Hepatocellular carcinoma and liver transplantation: Clinical perspective on molecular targeted strategies

Yasunobu Matsuda, Takafumi Ichida, Manabu Fukumoto

Research output: Contribution to journalReview articlepeer-review

14 Citations (Scopus)

Abstract

Hepatocellular carcinoma (HCC) has an aggressive clinical course with frequent recurrence and metastasis. Orthotopic liver transplantation has been the only curative tool for unresectable HCC; therefore, recent advances in molecular targeted therapy may improve the prognosis of HCC. The multiple kinase inhibitor sorafenib and the macrolide antibiotic rapamycin are currently the most promising agents for treating unresectable HCC. A large population-based clinical trial revealed that sorafenib significantly prolonged the overall survival of HCC patients. However, subsequent clinical studies showed that sorafenib rarely reduced tumor volume and inadequately prolonged survival of patients with severe liver damage. To improve its therapeutic effect, the development of a predictive biomarker and a sorafenib-based combination is awaited. Another molecular targeting agent, rapamycin, has now been considered as a putative agent for preventing tumor recurrence in post-liver transplantation HCC patients, because it not only has immunosuppressive activity but also exerts an anti-tumor effect. In the near future, a combination of molecular targeting agents, such as sorafenib and rapamycin, may become a standard protocol for treating unresectable HCC. For specifying cases with more effective and less harmful modalities, further investigation in clinical and basic research to identify unexpected effects are needed.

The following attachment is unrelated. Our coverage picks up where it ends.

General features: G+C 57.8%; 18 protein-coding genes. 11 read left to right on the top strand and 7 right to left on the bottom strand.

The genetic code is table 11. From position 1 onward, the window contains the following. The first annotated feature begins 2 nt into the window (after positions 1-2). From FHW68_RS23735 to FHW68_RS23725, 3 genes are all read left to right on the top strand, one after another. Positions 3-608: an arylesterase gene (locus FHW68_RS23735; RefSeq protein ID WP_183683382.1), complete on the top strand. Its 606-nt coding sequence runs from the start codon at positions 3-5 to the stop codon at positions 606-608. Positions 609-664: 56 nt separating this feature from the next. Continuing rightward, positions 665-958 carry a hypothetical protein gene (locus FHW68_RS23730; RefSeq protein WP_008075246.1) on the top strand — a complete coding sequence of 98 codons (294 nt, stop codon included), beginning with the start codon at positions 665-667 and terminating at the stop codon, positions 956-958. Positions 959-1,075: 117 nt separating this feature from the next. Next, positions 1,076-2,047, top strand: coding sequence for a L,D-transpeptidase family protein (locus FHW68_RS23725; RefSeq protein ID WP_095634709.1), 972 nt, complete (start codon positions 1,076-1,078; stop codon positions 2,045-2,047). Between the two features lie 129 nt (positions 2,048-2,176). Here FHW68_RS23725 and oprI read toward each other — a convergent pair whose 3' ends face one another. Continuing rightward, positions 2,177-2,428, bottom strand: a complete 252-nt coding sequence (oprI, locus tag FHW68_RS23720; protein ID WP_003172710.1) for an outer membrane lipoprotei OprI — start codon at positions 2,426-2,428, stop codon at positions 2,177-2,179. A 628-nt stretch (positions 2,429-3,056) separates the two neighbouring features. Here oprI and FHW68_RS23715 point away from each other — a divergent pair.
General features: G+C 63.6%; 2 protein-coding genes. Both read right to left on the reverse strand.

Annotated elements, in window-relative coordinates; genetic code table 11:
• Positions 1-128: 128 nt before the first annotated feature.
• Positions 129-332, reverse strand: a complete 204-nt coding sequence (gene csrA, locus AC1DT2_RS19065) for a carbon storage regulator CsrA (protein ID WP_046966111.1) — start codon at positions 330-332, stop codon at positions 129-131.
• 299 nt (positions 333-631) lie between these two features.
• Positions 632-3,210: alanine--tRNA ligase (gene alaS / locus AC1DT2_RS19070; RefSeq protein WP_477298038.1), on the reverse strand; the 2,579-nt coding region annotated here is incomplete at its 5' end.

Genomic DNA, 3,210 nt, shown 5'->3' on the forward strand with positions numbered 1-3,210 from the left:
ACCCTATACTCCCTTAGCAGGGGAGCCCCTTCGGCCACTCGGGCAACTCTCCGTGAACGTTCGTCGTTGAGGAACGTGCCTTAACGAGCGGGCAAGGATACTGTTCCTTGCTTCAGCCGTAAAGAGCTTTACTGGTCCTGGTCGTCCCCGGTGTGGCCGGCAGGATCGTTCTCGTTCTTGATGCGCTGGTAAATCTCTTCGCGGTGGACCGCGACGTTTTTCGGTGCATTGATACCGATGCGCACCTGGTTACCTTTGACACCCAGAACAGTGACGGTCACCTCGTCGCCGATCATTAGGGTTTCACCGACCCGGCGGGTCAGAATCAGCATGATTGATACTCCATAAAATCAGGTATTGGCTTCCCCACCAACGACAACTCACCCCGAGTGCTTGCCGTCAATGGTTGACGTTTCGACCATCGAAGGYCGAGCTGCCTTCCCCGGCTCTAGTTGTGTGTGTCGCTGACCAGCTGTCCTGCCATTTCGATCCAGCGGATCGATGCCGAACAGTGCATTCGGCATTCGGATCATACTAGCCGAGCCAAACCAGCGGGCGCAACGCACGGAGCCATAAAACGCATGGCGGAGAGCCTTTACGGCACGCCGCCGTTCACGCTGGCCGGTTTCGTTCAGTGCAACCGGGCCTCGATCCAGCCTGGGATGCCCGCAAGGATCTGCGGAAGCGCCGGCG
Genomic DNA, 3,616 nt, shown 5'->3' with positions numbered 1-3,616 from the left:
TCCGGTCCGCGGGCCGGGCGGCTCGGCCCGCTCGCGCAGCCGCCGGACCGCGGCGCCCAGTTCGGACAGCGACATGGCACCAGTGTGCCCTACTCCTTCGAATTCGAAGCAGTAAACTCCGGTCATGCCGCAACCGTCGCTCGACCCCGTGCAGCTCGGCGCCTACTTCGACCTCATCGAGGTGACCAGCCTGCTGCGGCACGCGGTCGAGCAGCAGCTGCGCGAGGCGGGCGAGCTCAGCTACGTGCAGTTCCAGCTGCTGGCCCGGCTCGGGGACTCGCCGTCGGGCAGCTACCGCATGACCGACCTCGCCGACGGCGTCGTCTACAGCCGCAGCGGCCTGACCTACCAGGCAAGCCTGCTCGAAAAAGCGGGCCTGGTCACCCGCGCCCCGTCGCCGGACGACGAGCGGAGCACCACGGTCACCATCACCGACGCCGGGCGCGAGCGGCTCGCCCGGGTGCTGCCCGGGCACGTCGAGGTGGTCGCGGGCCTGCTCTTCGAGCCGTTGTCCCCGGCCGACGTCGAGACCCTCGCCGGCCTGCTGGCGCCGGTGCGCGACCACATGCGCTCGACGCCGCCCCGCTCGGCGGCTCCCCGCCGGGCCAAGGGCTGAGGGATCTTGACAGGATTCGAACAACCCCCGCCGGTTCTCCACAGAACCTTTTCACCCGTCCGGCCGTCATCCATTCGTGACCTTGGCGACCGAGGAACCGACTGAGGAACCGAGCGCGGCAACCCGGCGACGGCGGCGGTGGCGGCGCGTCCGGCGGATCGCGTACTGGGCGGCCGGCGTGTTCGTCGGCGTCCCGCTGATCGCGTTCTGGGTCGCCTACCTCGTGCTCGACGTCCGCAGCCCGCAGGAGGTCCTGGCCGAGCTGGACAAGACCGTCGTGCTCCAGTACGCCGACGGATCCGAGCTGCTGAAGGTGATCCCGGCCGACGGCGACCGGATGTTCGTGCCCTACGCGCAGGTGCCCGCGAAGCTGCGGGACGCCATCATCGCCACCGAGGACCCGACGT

Original languageEnglish
Pages (from-to)117-124
Number of pages8
JournalMedical Molecular Morphology
Volume44
Issue number3
DOIs
Publication statusPublished - 2011 Sep

Keywords

  • Hepatocellular carcinoma
  • Liver transplantation
  • Molecular targeted therapy
  • Rapamycin
  • Sorafenib

ASJC Scopus subject areas

  • Pathology and Forensic Medicine
  • Molecular Biology

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